First publishedon www.ITSInternational.com
49% of the of the British public have stated that they have never considered buying an electric car (EC) or hybrid car, according to recent research by MoneySupermarket.com. These findings come from a survey carried out by the comparison site on 1,000 UK car owners to determine whether the British public is prepared for the electric switch following the government’s plans to prohibit petrol and diesel vehicles by 2040. It examined the cost, the number of charging points and public opinion.
Key findings showed 51% of people stated that price is currently the biggest barrier to them buying an electric or hybrid vehicle. 48% said they would switch if there were more charging points. Meanwhile, 30% said they wouldn’t buy either vehicle due to a lack of knowledge on how they work. In addition, 62% of people were unaware that the Government offers discounts and grants on purchasing an EC or hybrid vehicle.
An average for each fuel type was taken of three of the top-selling cars from petrol, diesel and electric. Data for the upfront costs of each of the nine vehicles were taken from their brand’s site as well as costs of servicing, road tax and MOT prices. The lifetime was measured as six years with the average mileage of 7,900 miles a year entered onto the site nextgreencar.com to determine the fuel costs. The results showed the total costs for diesel is £36,849 ($48,279), compared to £31,442 ($41,210) for electric and £26,766 ($35,082) for petrol. The overall costs for each model were made into three separate averages, which revealed that purchasing petrol cars is over £5,000 ($6,553) cheaper on average than electric cars, and £9,000 ($11,799) less than buying diesel vehicles. The running costs of ECs are 25% cheaper than petrol and 33% less than diesel.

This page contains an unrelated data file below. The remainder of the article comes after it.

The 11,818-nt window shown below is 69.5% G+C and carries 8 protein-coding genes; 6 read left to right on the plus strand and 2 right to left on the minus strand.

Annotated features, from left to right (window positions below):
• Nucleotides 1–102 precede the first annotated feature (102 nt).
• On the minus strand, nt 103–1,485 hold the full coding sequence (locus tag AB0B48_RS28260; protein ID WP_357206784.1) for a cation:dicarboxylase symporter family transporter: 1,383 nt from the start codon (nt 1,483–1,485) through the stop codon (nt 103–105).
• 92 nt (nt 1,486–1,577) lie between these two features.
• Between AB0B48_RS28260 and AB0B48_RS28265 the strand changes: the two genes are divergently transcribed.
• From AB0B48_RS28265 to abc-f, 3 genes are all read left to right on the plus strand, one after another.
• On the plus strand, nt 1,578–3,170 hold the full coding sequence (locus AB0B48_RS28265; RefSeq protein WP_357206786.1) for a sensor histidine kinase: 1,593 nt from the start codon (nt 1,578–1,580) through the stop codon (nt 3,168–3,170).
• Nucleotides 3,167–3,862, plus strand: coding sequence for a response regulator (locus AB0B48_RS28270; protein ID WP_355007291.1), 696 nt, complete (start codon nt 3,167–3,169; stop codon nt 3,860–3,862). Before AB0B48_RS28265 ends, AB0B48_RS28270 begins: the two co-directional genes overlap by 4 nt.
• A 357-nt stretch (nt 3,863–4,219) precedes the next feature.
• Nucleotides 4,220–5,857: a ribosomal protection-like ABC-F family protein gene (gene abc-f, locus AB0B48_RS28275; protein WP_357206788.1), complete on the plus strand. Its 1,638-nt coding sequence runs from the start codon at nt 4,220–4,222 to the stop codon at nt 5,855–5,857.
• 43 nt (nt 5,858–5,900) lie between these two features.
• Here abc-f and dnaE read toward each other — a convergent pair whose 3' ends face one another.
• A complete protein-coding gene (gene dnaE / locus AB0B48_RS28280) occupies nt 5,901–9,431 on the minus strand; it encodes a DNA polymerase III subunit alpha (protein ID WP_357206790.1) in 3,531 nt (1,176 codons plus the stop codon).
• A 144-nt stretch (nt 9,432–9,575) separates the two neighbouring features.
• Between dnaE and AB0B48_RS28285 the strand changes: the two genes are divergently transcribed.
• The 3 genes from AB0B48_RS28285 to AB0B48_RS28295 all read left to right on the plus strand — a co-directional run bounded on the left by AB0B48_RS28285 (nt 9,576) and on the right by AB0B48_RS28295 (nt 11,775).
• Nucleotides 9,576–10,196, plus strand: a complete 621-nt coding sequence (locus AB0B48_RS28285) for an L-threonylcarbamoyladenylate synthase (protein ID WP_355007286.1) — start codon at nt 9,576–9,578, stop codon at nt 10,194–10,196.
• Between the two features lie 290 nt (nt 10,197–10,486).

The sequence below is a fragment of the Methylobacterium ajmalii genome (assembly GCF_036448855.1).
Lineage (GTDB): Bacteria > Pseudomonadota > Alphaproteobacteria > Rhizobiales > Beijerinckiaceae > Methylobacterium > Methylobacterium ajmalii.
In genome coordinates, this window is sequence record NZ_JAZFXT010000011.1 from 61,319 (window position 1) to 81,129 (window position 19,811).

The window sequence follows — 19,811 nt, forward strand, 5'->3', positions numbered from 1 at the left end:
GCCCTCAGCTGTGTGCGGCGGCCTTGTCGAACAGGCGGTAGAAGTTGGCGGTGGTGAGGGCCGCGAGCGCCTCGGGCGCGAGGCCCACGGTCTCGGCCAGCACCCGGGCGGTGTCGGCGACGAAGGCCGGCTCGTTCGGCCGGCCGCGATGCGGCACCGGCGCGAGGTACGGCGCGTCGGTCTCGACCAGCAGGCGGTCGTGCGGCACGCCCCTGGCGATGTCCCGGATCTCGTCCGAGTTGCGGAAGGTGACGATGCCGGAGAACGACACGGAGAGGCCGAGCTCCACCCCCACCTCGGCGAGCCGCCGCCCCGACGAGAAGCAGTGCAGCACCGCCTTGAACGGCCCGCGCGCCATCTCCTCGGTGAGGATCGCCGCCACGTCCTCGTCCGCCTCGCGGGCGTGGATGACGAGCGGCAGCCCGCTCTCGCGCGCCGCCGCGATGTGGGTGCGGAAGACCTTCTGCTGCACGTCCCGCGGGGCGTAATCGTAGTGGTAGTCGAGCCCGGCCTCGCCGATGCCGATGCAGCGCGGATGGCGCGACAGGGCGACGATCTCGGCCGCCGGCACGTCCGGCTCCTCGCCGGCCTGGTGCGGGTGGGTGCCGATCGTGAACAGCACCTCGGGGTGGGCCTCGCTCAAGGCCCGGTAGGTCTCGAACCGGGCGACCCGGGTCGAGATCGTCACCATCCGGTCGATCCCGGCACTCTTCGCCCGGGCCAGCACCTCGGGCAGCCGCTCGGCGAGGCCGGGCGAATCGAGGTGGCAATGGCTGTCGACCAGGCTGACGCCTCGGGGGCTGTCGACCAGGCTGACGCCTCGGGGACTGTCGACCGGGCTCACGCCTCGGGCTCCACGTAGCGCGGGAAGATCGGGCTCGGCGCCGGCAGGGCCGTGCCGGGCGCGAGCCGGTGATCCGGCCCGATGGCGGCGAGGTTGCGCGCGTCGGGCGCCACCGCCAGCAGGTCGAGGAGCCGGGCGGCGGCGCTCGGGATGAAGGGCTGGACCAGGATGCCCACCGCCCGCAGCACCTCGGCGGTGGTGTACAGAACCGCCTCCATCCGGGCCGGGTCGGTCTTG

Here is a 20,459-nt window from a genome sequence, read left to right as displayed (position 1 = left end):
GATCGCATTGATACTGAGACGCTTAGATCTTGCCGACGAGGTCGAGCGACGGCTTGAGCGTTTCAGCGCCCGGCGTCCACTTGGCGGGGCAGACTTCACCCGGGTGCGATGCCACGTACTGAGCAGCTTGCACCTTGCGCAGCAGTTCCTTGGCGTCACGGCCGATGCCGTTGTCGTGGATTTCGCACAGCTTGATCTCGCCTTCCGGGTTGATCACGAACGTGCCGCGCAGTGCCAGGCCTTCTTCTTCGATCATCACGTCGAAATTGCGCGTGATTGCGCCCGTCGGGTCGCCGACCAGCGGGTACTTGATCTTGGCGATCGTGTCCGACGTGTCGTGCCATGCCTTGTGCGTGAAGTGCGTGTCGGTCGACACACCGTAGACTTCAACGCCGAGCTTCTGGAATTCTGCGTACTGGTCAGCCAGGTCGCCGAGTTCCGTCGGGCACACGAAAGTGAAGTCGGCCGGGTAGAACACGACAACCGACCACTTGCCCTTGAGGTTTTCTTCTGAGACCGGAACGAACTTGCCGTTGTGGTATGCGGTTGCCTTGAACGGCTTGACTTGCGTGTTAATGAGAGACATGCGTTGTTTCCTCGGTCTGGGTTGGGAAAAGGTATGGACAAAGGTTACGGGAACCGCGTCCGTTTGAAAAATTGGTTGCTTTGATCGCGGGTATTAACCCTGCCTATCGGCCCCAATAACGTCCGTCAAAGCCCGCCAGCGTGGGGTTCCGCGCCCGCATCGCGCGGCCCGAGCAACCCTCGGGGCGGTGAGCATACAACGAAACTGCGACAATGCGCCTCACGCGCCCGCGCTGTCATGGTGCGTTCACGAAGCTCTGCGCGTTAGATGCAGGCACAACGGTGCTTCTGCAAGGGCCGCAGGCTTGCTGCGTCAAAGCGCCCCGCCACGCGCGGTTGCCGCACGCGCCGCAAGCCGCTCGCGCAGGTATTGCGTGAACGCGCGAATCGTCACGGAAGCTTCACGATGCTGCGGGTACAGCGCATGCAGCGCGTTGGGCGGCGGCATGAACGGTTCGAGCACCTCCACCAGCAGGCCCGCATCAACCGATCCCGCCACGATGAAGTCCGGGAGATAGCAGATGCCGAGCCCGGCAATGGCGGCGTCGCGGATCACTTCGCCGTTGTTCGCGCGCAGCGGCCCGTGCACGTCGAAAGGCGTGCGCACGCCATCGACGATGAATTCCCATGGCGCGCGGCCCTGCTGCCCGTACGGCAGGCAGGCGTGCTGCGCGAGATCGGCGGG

Models used in the test include: Ford Fiesta Style (Petrol), Volkswagen Golf (Petrol), Ford Focus (Petrol), Skoda Superb Estate (Diesel), Vauxhall Astra Hatchback (Diesel), BMW 3 Series Saloon (Diesel), Renault Zoe Signature (Electric), Nissan Leaf Acenta (Electric) and BMW i3 (Electric).
The running costs over lifetime (annual) show that the cost of MOT’s and servicing over the average lifetime of an EC is half of both petrol and diesel vehicles. While EC users have the highest average insurance premium, they save money each year from paying no road tax. Additionally, the average fuel cost for ECs is £394 ($516) a year whereas the cost for both petrol and diesel are £700 ($917).
Data collected on the number of EC charging points available to drivers in UK cities revealed that while London performed well with 210 charging points in Central London, Liverpool and Cardiff had fewer than 10.
A full copy of the research can be found on the website.